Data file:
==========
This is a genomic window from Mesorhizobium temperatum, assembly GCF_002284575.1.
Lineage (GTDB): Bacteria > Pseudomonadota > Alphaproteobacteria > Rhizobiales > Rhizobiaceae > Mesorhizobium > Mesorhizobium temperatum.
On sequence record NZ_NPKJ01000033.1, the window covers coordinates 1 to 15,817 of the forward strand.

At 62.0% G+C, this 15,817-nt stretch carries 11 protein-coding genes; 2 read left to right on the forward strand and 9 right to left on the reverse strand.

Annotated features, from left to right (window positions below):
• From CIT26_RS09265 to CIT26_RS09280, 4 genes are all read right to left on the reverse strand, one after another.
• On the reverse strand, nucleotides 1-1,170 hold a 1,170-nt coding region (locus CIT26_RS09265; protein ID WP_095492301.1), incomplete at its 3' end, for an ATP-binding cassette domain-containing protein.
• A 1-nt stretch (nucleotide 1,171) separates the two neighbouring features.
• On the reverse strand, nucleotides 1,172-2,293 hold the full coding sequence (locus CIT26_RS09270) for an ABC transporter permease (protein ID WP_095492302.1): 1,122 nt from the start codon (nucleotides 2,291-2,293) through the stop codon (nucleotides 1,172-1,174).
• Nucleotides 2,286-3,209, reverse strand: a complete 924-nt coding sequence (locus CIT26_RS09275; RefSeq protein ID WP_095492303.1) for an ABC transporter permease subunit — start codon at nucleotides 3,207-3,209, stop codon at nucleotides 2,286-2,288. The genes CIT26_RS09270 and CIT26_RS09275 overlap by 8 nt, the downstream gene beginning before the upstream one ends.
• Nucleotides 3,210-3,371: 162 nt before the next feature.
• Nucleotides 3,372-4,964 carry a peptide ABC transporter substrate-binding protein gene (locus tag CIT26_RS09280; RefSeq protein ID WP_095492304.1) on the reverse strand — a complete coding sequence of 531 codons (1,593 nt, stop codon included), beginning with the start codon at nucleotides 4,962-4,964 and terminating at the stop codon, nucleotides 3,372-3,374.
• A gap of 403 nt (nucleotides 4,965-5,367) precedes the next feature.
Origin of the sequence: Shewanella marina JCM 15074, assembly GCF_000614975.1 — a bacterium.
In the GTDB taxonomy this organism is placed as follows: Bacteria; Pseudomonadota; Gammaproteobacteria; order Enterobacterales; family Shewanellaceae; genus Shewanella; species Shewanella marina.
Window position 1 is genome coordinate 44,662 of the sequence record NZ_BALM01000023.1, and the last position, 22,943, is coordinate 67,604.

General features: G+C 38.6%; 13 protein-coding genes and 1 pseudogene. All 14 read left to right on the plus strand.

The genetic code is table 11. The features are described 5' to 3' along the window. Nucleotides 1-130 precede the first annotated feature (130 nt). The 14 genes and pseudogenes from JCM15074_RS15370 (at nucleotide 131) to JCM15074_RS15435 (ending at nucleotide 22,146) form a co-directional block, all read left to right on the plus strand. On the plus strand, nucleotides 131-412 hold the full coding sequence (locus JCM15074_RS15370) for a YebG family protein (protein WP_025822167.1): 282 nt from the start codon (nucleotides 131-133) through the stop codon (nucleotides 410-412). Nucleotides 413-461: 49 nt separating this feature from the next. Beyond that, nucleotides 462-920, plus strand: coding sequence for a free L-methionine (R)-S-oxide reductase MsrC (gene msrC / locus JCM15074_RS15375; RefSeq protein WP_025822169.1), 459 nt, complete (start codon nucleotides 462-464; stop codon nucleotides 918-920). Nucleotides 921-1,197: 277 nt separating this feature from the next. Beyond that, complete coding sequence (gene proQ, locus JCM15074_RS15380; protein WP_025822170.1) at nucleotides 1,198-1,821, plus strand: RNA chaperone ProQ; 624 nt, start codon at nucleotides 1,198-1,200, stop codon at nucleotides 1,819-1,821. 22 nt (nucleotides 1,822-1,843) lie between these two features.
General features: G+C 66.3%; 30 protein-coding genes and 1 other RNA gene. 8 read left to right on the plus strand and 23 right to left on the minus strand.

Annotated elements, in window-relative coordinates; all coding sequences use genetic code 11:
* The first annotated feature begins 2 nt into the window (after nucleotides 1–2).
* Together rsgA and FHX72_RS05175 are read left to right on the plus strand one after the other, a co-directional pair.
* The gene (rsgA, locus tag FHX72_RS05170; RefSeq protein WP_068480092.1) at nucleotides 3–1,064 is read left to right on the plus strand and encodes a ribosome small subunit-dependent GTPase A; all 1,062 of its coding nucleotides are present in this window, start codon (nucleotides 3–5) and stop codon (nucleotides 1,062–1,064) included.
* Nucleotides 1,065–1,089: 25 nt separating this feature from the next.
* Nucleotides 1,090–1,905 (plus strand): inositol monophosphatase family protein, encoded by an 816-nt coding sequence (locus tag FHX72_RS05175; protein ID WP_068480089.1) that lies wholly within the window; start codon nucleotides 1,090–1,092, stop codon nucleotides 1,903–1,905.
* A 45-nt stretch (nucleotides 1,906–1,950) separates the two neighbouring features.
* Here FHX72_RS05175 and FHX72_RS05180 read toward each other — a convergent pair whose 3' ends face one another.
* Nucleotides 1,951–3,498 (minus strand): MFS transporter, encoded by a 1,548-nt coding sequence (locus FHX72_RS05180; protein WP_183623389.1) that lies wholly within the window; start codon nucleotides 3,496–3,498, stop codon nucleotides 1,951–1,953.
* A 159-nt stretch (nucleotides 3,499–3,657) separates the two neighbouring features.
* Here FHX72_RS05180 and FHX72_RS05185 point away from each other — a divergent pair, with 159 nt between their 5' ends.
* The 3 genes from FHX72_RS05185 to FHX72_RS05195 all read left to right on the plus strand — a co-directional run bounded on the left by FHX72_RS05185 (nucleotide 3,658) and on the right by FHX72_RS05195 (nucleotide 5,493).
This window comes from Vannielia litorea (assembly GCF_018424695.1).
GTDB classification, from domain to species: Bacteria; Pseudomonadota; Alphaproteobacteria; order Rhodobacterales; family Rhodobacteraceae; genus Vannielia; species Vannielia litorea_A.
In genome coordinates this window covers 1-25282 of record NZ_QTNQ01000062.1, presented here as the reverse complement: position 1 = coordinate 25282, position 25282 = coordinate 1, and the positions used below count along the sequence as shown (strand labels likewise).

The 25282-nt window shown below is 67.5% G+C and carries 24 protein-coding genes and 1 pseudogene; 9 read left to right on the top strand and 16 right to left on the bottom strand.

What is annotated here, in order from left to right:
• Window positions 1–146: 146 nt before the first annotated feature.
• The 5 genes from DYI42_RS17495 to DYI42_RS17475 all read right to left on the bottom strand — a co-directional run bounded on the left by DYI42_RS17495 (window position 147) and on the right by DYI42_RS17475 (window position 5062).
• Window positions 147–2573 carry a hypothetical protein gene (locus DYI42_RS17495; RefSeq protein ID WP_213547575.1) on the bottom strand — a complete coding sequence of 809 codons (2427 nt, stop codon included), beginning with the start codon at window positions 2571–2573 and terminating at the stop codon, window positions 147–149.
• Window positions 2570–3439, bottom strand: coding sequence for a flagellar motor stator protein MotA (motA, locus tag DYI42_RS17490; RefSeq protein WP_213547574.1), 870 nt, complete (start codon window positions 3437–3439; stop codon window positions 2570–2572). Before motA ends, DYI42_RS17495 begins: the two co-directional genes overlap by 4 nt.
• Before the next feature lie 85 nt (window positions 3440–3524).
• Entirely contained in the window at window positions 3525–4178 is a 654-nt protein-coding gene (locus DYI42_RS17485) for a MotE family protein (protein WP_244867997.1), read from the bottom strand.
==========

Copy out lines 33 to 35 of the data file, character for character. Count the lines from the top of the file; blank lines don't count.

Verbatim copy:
GTDB classification, from domain to species: Bacteria; Pseudomonadota; Alphaproteobacteria; order Rhodobacterales; family Rhodobacteraceae; genus Vannielia; species Vannielia litorea_A.
In genome coordinates this window covers 1-25282 of record NZ_QTNQ01000062.1, presented here as the reverse complement: position 1 = coordinate 25282, position 25282 = coordinate 1, and the positions used below count along the sequence as shown (strand labels likewise).

The 25282-nt window shown below is 67.5% G+C and carries 24 protein-coding genes and 1 pseudogene; 9 read left to right on the top strand and 16 right to left on the bottom strand.